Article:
This portion of the interview definitely got off to a bad start. First of all, the talking point about how Facebook and Google is “making money” off of journalists is extremely misleading. The connection between platforms profits and news links appearing on those platforms is, at best, tenuous. That was clearly demonstrated in the lead up to this when Meta’s profits continued to rise after dropping Canadian news links. What’s more, media outlets put those news links on those platforms with the hopes of getting traffic to their websites after. Ultimately, the working relationship is that the publishers benefited greatly from that traffic and derived revenue from this activity. To suggest that platforms are taking from publishers and giving nothing back is completely false.

With that, the rest of Trudeaus talking points collapses. The comments of “pay their fair share” is based on talking points that have no merit.

Trudeau then went on to politicize the wildfires to score cheap political points. It does without saying that people died in those forest fires. For the Prime Minister to use those wildfires to score cheap political points is unbecoming of someone who holds any government office – let alone someone who holds the job of the Prime Minister. It’s completely disgusting and should be condemned for being, at minimum, in poor taste.

At the same time, he talks about how there is a perception that the Online News Act has caused news to be blocked on Facebook. That is a perception that is 100% completely accurate. If the Online News Act wasn’t adopted, Canadians would be able to continue sharing news links to this day. Demanding payments for referencing material has always been a completely ridiculous concept as it basically completely turns copyright law on its head and ignores how things like Fair Dealing worked for decades. Facebook, in this case, was completely in the right for dropping news links here. Trudeau’s counterpoint that he’s doing all of this to support the media is just gibberish nonsense.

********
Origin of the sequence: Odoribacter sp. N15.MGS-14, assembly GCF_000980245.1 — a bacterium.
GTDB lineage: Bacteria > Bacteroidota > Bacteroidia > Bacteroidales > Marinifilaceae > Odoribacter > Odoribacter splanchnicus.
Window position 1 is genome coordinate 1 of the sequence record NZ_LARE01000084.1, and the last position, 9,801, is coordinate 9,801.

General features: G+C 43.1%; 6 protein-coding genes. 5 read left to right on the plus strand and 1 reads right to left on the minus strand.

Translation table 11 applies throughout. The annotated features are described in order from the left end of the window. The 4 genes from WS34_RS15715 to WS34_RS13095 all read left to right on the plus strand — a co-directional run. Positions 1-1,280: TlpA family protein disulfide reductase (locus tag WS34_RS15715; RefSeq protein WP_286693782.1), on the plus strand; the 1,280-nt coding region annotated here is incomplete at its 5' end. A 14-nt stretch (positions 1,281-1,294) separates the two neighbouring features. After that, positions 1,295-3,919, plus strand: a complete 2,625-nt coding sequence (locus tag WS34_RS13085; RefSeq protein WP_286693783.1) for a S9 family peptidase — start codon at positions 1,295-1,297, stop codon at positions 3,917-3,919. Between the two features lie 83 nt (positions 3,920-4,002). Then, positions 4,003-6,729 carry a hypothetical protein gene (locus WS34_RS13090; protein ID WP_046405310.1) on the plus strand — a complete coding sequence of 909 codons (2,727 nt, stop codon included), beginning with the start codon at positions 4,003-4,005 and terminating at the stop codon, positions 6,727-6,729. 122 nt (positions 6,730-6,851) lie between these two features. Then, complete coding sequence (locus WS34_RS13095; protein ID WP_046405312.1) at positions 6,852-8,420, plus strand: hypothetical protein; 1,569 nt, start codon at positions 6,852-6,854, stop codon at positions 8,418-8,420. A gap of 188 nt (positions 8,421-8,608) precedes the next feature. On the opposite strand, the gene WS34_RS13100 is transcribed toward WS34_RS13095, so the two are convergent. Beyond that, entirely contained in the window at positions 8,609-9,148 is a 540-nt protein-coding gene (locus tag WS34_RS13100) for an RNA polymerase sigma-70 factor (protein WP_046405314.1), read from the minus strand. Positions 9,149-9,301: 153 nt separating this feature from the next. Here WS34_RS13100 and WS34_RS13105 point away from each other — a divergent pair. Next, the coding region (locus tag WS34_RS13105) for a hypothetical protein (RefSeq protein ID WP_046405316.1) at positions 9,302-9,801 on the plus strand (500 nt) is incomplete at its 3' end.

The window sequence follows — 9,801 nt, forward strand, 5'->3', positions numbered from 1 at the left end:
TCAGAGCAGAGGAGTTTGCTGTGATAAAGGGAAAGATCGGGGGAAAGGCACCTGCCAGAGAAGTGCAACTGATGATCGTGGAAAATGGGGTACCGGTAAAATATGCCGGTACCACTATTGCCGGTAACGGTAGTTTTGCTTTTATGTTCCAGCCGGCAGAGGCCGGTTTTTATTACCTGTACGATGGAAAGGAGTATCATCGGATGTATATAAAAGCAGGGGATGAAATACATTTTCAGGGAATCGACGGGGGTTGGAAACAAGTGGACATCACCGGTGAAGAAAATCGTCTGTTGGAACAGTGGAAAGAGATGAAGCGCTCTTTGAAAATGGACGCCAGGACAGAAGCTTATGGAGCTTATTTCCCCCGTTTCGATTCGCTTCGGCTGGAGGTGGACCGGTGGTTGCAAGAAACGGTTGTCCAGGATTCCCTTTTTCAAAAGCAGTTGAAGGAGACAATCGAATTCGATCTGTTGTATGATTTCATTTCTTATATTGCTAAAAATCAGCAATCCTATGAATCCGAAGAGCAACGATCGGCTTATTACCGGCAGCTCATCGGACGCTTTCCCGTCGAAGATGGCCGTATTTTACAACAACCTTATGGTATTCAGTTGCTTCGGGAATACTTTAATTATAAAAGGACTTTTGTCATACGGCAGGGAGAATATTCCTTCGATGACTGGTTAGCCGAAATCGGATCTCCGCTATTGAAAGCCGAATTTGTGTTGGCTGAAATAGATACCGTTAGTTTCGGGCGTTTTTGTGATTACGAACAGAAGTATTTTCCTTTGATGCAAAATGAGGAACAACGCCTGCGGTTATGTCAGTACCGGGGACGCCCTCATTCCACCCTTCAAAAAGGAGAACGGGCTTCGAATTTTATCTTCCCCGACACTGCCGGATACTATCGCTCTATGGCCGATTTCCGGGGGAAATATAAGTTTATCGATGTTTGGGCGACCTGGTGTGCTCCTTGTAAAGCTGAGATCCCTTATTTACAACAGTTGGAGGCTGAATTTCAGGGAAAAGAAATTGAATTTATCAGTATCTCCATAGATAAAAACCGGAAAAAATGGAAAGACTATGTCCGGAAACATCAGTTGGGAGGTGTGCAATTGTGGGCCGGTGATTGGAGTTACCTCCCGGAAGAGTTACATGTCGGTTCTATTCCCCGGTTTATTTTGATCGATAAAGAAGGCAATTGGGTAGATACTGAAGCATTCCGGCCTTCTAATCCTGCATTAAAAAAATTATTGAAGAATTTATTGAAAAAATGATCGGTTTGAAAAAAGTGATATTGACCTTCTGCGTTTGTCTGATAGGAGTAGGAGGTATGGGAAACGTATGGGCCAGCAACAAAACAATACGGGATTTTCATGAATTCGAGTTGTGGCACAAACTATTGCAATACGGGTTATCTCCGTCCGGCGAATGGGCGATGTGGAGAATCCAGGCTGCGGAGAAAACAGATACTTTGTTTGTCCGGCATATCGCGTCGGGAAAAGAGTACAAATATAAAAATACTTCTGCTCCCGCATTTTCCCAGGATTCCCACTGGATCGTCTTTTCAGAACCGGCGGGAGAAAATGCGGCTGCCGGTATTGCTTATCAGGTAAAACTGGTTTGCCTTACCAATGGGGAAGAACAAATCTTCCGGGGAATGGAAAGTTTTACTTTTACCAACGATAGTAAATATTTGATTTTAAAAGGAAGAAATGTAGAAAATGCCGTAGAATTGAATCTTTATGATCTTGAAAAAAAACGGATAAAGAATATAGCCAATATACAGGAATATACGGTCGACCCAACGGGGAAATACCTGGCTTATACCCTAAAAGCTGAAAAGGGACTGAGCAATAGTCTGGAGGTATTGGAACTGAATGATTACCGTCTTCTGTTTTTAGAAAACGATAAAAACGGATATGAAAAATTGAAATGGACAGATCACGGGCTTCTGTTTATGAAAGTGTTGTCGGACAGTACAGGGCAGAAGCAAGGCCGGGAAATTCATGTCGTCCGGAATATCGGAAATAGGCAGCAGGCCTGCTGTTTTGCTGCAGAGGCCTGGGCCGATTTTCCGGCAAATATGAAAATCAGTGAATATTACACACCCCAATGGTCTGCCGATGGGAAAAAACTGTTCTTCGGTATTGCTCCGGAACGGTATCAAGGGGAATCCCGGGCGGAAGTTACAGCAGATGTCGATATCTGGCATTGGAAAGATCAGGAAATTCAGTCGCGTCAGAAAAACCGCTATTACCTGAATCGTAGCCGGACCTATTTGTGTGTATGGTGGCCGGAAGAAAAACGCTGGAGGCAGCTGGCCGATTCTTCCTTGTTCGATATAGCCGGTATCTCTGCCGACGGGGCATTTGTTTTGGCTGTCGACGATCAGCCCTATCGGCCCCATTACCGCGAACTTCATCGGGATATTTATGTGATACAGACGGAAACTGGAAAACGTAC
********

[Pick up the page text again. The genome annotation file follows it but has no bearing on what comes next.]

Village Media, for their part, rightly pushed back and pointed out that organizations like Village Media actually derived a benefit for having their news links on platforms like Facebook:

VM: That’s what we’re concerned about right now. And I think we’ve learned the opposite is true: that we depended on Facebook and Google to help share our stories. There was value in that for us. Whereas some news organizations might have said what you’re saying is accurate, we believe the opposite. We were in partnership with Google and Facebook, they helped us, and now without them we’re hanging by a thread, Prime Minister. We’re worried about the future of our news organizations, and a lot of people are.

Trudeau quickly changed the channel and talked about vague “one-off” deals:

JT: But that’s why we’re working so hard with Google, in particular now, to find an agreement that is going to have Google actually not just help you in a one-off, but help you and other community journalists like your organization right across the country, with a model that’s going to be sustainable. Because we all know Google and Meta don’t want to have to be on the hook for this. They’re happy to try and help out in one-offs, but you can’t build a career on that. You’re not going to convince young people to go into journalism and be a local reporter if they’re not confident that they’re going to be able to support a family on that five years from now, 10 years from now. Look what’s happened to journalism over the past 10 years. We know it’s going to get stronger. So right now, countries around the world are looking very, very closely at what Canada’s doing, and telling us: keep doing it. Because if we don’t bring in a model, Australia showed that it can be done, bring in a model that actually makes sure that you get revenue sources you can rely on through the hard work you and your journalists are doing, then I worry, not just for local journalism, I worry for democracy. But I hear you how much it’s hard right now. We are there to support them in various ways but we’re also there to build a strong journalism that doesn’t rely on government handouts, because you’ve got to be calling us to account and you can’t have to know that a changing government might dry up your supply of funds. So we will always support local journalism, but I want to create an ecosystem that supports local journalism financially through the way people get their news now, which is sharing it, not buying a newspaper.

Uh, Trudeau, the reason people would be hesitant to go into journalism these days is because you pushed a law that is on the verge of decimating everyone’s careers in this field. It’s your law that caused this situation in the first place. It is your law that has me contemplating a completely different career path should things go south for my site. The platforms are making the only logical decision in response to such a terribly thought out law. It is ultimately your mess, not theirs.